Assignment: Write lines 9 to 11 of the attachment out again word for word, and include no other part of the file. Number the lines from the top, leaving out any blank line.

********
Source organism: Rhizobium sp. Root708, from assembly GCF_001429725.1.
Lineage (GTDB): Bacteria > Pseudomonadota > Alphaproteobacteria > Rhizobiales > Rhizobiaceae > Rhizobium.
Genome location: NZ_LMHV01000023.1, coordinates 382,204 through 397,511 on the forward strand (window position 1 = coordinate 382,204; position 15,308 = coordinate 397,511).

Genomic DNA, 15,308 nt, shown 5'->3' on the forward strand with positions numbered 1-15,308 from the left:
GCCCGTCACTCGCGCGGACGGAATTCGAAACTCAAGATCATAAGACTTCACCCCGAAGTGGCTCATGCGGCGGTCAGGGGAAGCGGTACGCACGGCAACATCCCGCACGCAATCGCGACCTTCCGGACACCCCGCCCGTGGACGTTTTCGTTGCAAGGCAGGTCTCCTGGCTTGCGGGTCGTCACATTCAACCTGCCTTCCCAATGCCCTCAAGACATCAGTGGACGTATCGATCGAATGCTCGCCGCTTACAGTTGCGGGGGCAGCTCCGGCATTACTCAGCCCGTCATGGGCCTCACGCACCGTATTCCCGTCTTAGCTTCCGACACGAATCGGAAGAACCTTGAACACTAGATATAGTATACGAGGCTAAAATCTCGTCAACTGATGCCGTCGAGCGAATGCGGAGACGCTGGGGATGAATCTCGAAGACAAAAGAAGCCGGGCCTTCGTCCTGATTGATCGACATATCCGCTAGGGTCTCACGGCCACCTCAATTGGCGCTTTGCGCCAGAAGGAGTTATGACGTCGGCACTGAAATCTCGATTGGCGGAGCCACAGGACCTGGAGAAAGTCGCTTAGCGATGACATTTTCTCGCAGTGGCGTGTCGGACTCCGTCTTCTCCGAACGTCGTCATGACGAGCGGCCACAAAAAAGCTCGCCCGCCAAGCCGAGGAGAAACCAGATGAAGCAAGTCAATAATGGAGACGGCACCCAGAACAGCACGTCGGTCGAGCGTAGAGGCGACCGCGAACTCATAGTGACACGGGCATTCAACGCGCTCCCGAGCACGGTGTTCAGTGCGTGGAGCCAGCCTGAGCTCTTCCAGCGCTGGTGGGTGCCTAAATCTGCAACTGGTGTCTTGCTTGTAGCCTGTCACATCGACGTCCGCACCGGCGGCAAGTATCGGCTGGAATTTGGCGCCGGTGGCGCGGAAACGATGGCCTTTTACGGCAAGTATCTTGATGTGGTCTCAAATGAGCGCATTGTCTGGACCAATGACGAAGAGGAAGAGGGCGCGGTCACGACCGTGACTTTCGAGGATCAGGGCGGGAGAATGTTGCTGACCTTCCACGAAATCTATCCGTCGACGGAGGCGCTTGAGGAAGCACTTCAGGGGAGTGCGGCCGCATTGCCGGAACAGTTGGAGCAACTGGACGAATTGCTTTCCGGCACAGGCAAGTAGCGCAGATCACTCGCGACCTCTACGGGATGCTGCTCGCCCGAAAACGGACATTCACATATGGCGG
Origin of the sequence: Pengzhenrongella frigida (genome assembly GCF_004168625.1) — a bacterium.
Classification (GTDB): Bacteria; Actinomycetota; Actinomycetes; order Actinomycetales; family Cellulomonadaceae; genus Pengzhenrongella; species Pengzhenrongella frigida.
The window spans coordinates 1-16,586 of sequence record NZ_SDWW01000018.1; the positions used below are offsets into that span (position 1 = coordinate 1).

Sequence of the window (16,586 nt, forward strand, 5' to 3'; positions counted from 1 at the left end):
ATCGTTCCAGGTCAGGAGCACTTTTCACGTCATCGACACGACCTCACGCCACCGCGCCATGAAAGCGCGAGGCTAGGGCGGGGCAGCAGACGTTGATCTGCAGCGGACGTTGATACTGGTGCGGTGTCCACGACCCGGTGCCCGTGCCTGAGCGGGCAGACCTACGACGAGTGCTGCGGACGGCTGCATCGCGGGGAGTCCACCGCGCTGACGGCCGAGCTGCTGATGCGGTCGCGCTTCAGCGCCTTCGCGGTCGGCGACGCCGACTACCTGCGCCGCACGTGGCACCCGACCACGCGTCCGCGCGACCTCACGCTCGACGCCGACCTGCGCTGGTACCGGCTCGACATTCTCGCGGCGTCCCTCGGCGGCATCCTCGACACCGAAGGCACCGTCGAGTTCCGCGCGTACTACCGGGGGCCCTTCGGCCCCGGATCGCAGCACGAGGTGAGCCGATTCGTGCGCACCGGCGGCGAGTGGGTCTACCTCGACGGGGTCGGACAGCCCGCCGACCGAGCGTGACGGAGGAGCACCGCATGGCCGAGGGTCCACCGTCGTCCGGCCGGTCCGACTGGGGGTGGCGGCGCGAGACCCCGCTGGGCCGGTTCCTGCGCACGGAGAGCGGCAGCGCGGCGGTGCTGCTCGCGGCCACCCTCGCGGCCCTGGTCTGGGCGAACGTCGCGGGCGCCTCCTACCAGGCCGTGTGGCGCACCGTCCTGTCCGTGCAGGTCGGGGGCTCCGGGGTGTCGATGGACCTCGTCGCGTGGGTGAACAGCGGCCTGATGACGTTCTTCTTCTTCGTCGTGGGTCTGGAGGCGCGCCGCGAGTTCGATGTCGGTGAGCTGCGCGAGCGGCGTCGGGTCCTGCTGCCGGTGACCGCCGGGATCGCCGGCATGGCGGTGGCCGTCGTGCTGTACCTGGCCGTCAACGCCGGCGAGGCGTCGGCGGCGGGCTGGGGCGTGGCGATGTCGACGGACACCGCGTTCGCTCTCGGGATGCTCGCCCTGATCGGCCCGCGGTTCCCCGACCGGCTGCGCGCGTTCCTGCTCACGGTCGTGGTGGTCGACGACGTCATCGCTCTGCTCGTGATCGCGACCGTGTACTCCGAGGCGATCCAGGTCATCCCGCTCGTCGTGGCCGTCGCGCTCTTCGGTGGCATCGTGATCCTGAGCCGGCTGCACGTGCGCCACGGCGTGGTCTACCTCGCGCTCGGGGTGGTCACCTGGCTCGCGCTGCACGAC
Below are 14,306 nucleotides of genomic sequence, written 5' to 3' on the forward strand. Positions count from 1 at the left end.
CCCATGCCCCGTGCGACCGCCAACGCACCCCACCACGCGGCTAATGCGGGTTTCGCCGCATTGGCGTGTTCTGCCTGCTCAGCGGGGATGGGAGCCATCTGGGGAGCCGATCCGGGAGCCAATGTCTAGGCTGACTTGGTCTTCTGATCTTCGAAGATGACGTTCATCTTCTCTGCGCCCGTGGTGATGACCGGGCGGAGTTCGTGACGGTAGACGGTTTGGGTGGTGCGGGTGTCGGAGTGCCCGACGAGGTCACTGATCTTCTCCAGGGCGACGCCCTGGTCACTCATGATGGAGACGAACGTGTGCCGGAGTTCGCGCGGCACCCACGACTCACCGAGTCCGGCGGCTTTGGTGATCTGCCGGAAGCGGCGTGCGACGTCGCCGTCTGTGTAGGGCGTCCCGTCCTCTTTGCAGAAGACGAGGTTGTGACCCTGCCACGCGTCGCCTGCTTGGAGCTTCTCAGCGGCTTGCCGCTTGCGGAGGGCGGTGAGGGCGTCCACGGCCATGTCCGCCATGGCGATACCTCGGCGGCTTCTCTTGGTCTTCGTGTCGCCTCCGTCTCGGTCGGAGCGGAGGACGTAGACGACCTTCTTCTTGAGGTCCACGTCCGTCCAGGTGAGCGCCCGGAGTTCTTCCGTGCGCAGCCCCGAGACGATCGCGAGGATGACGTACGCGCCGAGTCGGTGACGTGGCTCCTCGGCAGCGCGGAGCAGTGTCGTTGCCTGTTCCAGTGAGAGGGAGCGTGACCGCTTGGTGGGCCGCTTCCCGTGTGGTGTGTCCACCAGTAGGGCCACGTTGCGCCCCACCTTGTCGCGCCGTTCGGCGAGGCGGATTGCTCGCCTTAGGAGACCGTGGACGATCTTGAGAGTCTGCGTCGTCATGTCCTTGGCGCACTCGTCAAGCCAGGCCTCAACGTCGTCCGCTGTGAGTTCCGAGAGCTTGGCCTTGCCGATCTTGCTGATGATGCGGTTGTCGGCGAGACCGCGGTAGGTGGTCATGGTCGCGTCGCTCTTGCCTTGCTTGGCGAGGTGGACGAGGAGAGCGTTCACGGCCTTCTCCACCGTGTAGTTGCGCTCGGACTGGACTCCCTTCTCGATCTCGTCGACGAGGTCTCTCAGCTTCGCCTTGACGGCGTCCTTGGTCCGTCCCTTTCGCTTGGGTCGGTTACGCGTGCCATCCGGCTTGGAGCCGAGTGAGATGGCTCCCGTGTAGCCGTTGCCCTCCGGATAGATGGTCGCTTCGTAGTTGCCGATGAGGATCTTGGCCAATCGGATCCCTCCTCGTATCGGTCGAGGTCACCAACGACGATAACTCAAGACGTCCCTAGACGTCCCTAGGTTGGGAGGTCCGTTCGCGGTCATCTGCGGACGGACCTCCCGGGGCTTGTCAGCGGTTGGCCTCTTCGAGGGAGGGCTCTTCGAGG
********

Sequence of the window (16,586 nt, forward strand, 5' to 3'; positions counted from 1 at the left end):
ATCGTTCCAGGTCAGGAGCACTTTTCACGTCATCGACACGACCTCACGCCACCGCGCCATGAAAGCGCGAGGCTAGGGCGGGGCAGCAGACGTTGATCTGCAGCGGACGTTGATACTGGTGCGGTGTCCACGACCCGGTGCCCGTGCCTGAGCGGGCAGACCTACGACGAGTGCTGCGGACGGCTGCATCGCGGGGAGTCCACCGCGCTGACGGCCGAGCTGCTGATGCGGTCGCGCTTCAGCGCCTTCGCGGTCGGCGACGCCGACTACCTGCGCCGCACGTGGCACCCGACCACGCGTCCGCGCGACCTCACGCTCGACGCCGACCTGCGCTGGTACCGGCTCGACATTCTCGCGGCGTCCCTCGGCGGCATCCTCGACACCGAAGGCACCGTCGAGTTCCGCGCGTACTACCGGGGGCCCTTCGGCCCCGGATCGCAGCACGAGGTGAGCCGATTCGTGCGCACCGGCGGCGAGTGGGTCTACCTCGACGGGGTCGGACAGCCCGCCGACCGAGCGTGACGGAGGAGCACCGCATGGCCGAGGGTCCACCGTCGTCCGGCCGGTCCGACTGGGGGTGGCGGCGCGAGACCCCGCTGGGCCGGTTCCTGCGCACGGAGAGCGGCAGCGCGGCGGTGCTGCTCGCGGCCACCCTCGCGGCCCTGGTCTGGGCGAACGTCGCGGGCGCCTCCTACCAGGCCGTGTGGCGCACCGTCCTGTCCGTGCAGGTCGGGGGCTCCGGGGTGTCGATGGACCTCGTCGCGTGGGTGAACAGCGGCCTGATGACGTTCTTCTTCTTCGTCGTGGGTCTGGAGGCGCGCCGCGAGTTCGATGTCGGTGAGCTGCGCGAGCGGCGTCGGGTCCTGCTGCCGGTGACCGCCGGGATCGCCGGCATGGCGGTGGCCGTCGTGCTGTACCTGGCCGTCAACGCCGGCGAGGCGTCGGCGGCGGGCTGGGGCGTGGCGATGTCGACGGACACCGCGTTCGCTCTCGGGATGCTCGCCCTGATCGGCCCGCGGTTCCCCGACCGGCTGCGCGCGTTCCTGCTCACGGTCGTGGTGGTCGACGACGTCATCGCTCTGCTCGTGATCGCGACCGTGTACTCCGAGGCGATCCAGGTCATCCCGCTCGTCGTGGCCGTCGCGCTCTTCGGTGGCATCGTGATCCTGAGCCGGCTGCACGTGCGCCACGGCGTGGTCTACCTCGCGCTCGGGGTGGTCACCTGGCTCGCGCTGCACGAC
Below are 14,306 nucleotides of genomic sequence, written 5' to 3' on the forward strand. Positions count from 1 at the left end.